Crysis 2 Updated Multiplayer Hands-On - More New Maps, Unlocks, and Mode Details

We take yet another multiplayer foray into this graphically impressive shooter sequel in a few new maps and modes.

Crysis 2

The sequel to the cutting-edge PC shooter Crysis is coming to both the PC and consoles, in case you didn't already hear. Aside from letting you once again don a high-tech nanosuit that gives you superhuman powers and offering a new story that takes place in a ruined New York City, Crysis 2 will have, of all things, multiplayer. Oh, don't look so surprised. You know what, we might actually have subtly hinted at this new development with our two previous multiplayer stories covering a first look at the Team Instant Action and Alien Crash Site modes, as well as an update covering the Ambush map. And now we have a third to cover some of the new details we've picked up, along with some maps that have been unveiled, such as Sanctuary, which is an abandoned New York City church, and Pier 17, which is a ruined docking area half underwater.

Sliding into action is just one of many options available to you in Crysis 2's multiplayer.

Crysis 2's multiplayer will offer a bunch of different variables that you can change up to alter your experience, and when you first hear about them, they sound like pretty standard stuff--until you start playing with all of it. The game will offer a dozen multiplayer maps and six different modes: Instant Action (deathmatch); Team Instant Action (team deathmatch); Assault (where one team attacks an objective and the opposing team defends); Capture the Relay (a variant of Capture the Flag); Crash Site (a variant of Battlefield's Conquest mode, which requires one team to steal and escort artifacts to a drop site and the opposing team to defend--similar to the old schoolyard game of steal the bacon); and Extraction (which requires one team to escort a VIP to a drop site and the opposing team to head them off at the pass).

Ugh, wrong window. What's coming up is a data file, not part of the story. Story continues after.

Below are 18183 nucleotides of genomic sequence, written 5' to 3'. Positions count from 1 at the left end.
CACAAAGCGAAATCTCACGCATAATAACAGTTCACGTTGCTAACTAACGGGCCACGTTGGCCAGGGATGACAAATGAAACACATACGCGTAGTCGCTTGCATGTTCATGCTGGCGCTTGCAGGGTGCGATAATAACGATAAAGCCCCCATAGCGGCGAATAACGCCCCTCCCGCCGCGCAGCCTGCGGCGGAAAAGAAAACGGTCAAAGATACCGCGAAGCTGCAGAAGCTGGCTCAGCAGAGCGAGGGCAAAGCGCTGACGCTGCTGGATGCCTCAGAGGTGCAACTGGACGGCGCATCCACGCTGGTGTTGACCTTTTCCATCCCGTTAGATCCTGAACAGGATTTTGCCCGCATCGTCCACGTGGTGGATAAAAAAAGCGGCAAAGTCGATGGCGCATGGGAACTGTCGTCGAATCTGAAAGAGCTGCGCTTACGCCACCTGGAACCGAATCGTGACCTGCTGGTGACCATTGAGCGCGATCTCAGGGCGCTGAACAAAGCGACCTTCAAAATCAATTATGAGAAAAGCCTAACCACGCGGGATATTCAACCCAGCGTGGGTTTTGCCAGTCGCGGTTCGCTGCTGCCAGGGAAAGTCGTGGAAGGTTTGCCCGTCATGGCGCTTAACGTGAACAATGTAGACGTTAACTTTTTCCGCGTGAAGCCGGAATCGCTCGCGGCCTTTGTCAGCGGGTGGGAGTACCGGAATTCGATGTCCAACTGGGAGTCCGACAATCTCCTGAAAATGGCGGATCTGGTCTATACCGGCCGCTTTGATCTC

In addition, while every participant is equipped with Crysis' trademark nanosuit in most of the modes, there are five different unlockable character kits to choose from: assault, which starts with an assault rifle; scout, which carries a combat shotgun; sniper, which carries a long-range sniper rifle; gunner, which carries a heavy machine gun; and custom--your own personal weapon loadout you can choose for yourself. The different kits also have subtle (and not-so-subtle) tweaks to general gameplay and nanosuit powers that promote a certain play style. The sniper kit, for instance, makes less noise while using the nanosuit's built-in stealth powers. In addition, as we've mentioned previously, Crysis 2's multiplayer will offer additional "modules"--add-ons that enhance your existing abilities (rather than an endlessly scrolling list of new powers that you never bother using because they're mapped to weird button combinations or multiple hotkeys). There will be 21 in all, in three tiers. In addition, there will be 50 different ranks of nanosuit upgrades, and you'll have the ability to "reboot" your nanosuit up to five times.

Crysis 2's nanosuit powers will give you the power to pull off invisible stealth kills. If you're into that kind of thing.

OK, so maybe that does kind of sound like a lot of stuff, even on paper. But in practice, these options seem like they'll make Crysis 2's multiplayer something that's worth coming back to again and again, since they'll add to what is already a really distinctive multiplayer experience, thanks to the nanosuit. As we've mentioned already, the original Crysis' hallmark was the nanosuit, which grants superhuman powers at the cost of a constantly depleting energy meter that recharges slowly, and as we've also mentioned, the nanosuit is back in Crysis 2. This means that in multiplayer, you'll be able to freely toggle invisible stealth mode or heavy-duty armor mode (which provides you more protection from fire but slows you down) as long as your suit's power hasn't fully drained yet.